In its annual “Car Wars” report, Bank of America Merrill Lynch forecasts that 71 percent of vehicle introductions in the 2019 through 2022 model years will be light trucks.
“There’s definitely further growth ahead,” Jeff Schuster, president of LMC Automotive’s Americas operation, said of pickups, SUVs and crossovers. He said trucks could account for 75 to 80 percent of U.S. light-vehicle sales by 2025.
Automakers are on pace to sell about 5.3 million cars this year, which would be the fewest since 1958. Trade-in data from Edmunds shows that the number of buyers who replaced a car with another car has fallen to 53 percent in the first five months of this year, vs. 68 percent in 2014.
We’ll use Subaru as an example here, as it’s been quite successful as of late by doubling down its crossovery wagon things, the Outback and Forester:
Through May, the brand’s car lineup — the Impreza sedan and hatchback, Legacy, BRZ and WRX — has made up 24 percent of its U.S. sales, down from 58 percent in 2013, meaning Subaru is among the automakers with the biggest shift to light trucks.
Please buy more WRXes and BRZs.
5th Gear: Nissan’s Bad Habits
Speaking of sinking sales, one automaker particularly struggling with some of the same bad habits that traditionally plagued the American companies—an over-reliance on fleet sales, incentives and deals—is Nissan. Sales plunged in April, but now they’re back up, thanks to those profit-dampening tactics. Via Bloomberg:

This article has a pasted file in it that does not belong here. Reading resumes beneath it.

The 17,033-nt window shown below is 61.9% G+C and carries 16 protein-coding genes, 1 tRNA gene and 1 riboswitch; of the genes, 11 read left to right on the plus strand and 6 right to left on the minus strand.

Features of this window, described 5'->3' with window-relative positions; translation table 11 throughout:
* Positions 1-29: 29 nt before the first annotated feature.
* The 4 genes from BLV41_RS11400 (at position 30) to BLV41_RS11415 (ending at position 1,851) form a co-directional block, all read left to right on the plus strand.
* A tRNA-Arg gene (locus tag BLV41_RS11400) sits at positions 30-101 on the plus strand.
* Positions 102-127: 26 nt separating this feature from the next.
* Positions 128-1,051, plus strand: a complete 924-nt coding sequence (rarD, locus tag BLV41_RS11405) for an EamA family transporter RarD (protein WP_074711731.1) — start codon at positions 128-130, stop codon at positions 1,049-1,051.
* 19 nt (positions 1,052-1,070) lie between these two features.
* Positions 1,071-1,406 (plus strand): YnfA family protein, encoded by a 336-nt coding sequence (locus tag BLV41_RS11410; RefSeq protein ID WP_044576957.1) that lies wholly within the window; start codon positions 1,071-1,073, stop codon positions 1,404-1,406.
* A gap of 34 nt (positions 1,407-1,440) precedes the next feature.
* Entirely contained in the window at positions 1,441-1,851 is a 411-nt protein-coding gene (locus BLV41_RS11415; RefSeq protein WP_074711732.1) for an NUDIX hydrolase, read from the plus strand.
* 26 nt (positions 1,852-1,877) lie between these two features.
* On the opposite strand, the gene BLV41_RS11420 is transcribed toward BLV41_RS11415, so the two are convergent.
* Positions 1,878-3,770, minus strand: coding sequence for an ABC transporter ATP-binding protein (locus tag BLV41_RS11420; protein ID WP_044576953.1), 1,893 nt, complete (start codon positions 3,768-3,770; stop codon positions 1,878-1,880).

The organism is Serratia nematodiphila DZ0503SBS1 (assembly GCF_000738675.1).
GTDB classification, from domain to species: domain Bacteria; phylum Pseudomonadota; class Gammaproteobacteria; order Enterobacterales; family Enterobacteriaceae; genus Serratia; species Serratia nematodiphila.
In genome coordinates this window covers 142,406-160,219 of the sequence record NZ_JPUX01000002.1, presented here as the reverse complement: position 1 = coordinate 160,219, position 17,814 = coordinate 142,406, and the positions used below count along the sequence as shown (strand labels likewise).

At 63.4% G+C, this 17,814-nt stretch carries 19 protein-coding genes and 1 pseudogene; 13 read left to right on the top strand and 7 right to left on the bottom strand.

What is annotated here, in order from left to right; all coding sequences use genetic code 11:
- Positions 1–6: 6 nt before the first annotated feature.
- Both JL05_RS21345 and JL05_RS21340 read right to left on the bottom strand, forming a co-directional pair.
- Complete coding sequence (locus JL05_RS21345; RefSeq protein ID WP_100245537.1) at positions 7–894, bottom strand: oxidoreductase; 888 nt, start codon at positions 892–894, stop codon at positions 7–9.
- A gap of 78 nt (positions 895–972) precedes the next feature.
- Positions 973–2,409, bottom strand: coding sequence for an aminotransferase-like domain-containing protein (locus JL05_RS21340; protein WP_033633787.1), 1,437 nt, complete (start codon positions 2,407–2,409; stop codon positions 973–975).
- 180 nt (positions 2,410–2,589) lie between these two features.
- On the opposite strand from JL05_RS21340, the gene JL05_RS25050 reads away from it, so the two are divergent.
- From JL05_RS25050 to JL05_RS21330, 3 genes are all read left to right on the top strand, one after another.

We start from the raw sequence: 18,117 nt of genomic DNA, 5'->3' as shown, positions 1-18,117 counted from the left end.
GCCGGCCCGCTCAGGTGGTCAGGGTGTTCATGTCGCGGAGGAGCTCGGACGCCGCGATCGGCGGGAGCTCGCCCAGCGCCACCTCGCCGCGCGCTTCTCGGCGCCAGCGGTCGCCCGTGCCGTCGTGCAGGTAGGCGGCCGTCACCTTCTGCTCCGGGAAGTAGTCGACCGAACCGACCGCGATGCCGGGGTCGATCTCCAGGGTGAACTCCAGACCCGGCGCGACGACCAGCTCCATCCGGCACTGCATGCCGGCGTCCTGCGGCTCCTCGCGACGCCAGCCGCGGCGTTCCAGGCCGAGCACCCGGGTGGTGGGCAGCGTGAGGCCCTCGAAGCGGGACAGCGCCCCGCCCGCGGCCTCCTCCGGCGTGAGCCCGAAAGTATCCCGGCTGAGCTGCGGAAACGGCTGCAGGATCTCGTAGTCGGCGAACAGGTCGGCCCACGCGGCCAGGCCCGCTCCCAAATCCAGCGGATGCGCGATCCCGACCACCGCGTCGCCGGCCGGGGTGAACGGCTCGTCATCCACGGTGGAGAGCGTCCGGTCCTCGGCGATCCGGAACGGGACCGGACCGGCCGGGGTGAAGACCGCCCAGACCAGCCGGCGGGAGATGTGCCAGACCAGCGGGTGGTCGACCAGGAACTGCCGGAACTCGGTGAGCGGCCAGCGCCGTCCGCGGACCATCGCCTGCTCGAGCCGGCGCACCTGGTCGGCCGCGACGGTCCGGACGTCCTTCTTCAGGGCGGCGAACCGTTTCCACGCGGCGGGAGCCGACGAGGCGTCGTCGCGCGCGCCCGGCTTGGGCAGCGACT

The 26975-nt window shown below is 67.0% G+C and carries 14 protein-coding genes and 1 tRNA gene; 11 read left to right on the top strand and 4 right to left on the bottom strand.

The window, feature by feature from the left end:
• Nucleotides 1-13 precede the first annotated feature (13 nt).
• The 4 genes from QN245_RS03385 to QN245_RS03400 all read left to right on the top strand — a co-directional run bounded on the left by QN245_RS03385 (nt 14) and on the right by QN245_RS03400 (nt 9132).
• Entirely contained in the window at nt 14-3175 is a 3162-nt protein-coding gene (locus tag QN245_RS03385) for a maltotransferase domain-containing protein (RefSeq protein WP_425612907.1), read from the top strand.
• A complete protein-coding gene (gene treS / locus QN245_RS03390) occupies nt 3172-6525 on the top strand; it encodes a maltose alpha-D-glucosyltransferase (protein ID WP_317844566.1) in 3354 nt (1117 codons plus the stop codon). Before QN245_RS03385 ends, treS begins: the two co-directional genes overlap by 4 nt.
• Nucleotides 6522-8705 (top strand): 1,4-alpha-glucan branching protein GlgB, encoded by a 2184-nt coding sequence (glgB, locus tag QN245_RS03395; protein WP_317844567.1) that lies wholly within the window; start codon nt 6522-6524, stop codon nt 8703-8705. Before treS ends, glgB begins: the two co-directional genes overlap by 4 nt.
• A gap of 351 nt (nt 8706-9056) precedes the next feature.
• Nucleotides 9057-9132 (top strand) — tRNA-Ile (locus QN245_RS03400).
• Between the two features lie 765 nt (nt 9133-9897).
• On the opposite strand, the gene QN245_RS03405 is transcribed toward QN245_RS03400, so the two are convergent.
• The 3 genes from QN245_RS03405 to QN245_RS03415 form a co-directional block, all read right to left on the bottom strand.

The Japanese automaker may have gotten carried away with the austerity in April, when it shocked the market with a 28 percent sales plunge. But incentive spending and fleet deliveries picked back up again in May, and discounts were on the rise again in June.
Nissan’s intermittent moderation underscores how challenging it is for carmakers to kick unhealthy habits that prop up sales but can do damage both to earnings and the long-term health of their brands. Taking one’s medicine also is more challenging amid a market slowdown. While automakers are expected to cap a stronger-than-anticipated first half with their sales reports Tuesday, industrywide demand is still expected to decline a second straight year from 2016’s record.
“In a period of off-peak sales, it’s that’s much more difficult to wean yourself from the drug of incentives and fleet sales,” said Michelle Krebs, a senior analyst at Cox’s Autotrader. “Even if Nissan doesn’t spend a lot on incentives, its margins are still getting squeezed by rising interest rates and commodity prices.”
I’d also argue strongly that Nissan as it is now has a product problem. Its tech, design, interior quality and even identity as a brand are lagging behind competitors. No wonder it’s so reliant on rental car sales and incentive deals to move metal. Would you take an Altima over an Accord?
Reverse: 1 Million Corvettes
Neutral: Can Tesla Keep It Up?
Where does the automaker go from here? Can it keep up that level of production and improve quality? Do you think Musk has taken a nap yet?